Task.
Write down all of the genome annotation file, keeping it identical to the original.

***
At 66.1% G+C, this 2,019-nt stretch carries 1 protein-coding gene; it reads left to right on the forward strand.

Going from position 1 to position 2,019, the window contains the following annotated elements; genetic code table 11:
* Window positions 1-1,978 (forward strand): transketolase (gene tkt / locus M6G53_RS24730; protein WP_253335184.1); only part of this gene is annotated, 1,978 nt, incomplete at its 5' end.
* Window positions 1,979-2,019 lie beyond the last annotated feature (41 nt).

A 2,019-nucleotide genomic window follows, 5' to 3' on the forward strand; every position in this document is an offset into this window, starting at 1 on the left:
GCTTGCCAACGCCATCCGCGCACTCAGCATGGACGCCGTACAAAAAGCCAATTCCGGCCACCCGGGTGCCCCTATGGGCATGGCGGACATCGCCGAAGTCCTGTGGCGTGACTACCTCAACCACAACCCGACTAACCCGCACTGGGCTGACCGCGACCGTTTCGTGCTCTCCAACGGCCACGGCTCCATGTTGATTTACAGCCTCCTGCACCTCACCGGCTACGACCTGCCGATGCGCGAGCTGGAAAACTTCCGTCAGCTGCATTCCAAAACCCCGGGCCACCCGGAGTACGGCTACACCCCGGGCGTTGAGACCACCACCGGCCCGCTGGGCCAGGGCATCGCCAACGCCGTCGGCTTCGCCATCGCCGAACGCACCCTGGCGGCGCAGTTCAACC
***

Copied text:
At 66.1% G+C, this 2,019-nt stretch carries 1 protein-coding gene; it reads left to right on the forward strand.

Going from position 1 to position 2,019, the window contains the following annotated elements; genetic code table 11:
* Window positions 1-1,978 (forward strand): transketolase (gene tkt / locus M6G53_RS24730; protein WP_253335184.1); only part of this gene is annotated, 1,978 nt, incomplete at its 5' end.
* Window positions 1,979-2,019 lie beyond the last annotated feature (41 nt).

A 2,019-nucleotide genomic window follows, 5' to 3' on the forward strand; every position in this document is an offset into this window, starting at 1 on the left:
GCTTGCCAACGCCATCCGCGCACTCAGCATGGACGCCGTACAAAAAGCCAATTCCGGCCACCCGGGTGCCCCTATGGGCATGGCGGACATCGCCGAAGTCCTGTGGCGTGACTACCTCAACCACAACCCGACTAACCCGCACTGGGCTGACCGCGACCGTTTCGTGCTCTCCAACGGCCACGGCTCCATGTTGATTTACAGCCTCCTGCACCTCACCGGCTACGACCTGCCGATGCGCGAGCTGGAAAACTTCCGTCAGCTGCATTCCAAAACCCCGGGCCACCCGGAGTACGGCTACACCCCGGGCGTTGAGACCACCACCGGCCCGCTGGGCCAGGGCATCGCCAACGCCGTCGGCTTCGCCATCGCCGAACGCACCCTGGCGGCGCAGTTCAACC